More at: https://newsroom.ibm.com/2019-06-13-IBM-KPMG-Merck-and-Walmart-to-collaborate-as-part-of-FDAs-program-to-evaluate-the-use-of-blockchain-to-protect-pharmaceutical-product-integrity, https://www.mediledger.com
TradeLens Tweaks its Governance and Gets Some Love
TradeLens, a joint venture between IBM and Maersk that uses blockchain technology to provide information sharing and collaboration across supply chains, has begun to get some serious traction after a slow start. Some 15 ocean carriers are now signed up, including five out of the top six players, representing more the 50% of ocean container cargo.
Recent carrier additions to TradeLens include Hapag-Lloyd, Ocean Network Express, CMA CGM and MSC Mediterranean Shipping Company. They join others including PIL, ZIM, KMTC, Safmarine, Sealand, Seaboard Marine, Namsung, Boluda and APL.
When TradeLens launched in 2018, PIL was the only carrier other than Maersk. Early progress at recruiting additional carriers ran into headwinds, apparently because potential members were put off by Maersk being a part owner of the service and the way it was governed. While the ownership of the joint venture has not changed, the governance model has evolved to one thatensures data privacy, the publishing of application programing interfaces and use of common standards. The updated governance scheme made the service more palatable to other carriers, it seems.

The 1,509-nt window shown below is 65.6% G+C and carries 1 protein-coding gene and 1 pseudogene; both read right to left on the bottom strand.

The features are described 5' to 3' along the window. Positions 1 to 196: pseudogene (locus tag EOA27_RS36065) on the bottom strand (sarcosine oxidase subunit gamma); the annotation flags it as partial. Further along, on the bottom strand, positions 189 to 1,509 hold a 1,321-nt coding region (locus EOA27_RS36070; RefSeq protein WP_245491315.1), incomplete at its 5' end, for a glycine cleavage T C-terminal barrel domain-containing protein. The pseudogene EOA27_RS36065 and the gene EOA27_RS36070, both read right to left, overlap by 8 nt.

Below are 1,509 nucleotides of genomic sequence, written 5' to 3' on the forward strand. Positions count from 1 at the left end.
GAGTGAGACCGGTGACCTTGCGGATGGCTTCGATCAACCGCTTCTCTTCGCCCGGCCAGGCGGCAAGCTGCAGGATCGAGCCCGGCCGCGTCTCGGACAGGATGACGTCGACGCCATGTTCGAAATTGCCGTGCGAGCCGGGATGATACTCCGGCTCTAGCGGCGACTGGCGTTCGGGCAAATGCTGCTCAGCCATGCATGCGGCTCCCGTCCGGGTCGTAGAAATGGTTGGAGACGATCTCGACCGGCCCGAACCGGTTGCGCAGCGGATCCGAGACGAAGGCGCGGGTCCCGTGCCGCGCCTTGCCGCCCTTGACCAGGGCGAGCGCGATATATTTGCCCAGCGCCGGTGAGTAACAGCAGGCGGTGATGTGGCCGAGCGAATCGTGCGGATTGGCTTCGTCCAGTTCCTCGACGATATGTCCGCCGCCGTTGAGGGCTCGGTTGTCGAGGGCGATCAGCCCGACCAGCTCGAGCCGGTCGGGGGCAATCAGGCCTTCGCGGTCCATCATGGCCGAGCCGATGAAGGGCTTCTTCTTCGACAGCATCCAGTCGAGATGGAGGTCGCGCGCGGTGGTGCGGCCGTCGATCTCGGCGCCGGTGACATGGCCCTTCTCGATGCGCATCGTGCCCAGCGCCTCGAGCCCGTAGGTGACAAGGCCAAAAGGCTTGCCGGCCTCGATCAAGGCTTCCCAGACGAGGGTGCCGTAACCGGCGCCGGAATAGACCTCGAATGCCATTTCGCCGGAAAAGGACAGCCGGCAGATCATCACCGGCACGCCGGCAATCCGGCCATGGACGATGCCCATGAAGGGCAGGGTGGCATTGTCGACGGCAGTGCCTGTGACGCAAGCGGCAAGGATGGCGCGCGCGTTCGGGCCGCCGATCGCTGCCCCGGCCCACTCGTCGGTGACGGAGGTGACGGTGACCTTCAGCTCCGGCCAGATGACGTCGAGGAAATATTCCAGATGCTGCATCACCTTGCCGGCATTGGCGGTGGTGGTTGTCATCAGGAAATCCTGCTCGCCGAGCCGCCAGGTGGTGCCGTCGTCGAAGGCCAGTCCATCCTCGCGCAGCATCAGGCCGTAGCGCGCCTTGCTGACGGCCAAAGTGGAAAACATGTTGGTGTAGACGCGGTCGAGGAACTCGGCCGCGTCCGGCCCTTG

In addition to ocean carriers, the TradeLens ecosystem comprises 3PLs, inland and intermodal carriers and ports/terminals, which need to interact with ocean carriers to provide end-to-end supply chain transparency. Around 100 entities are currently members of TradeLens, which recently signed an agreement with Russian authorities for the platform to operate in that country.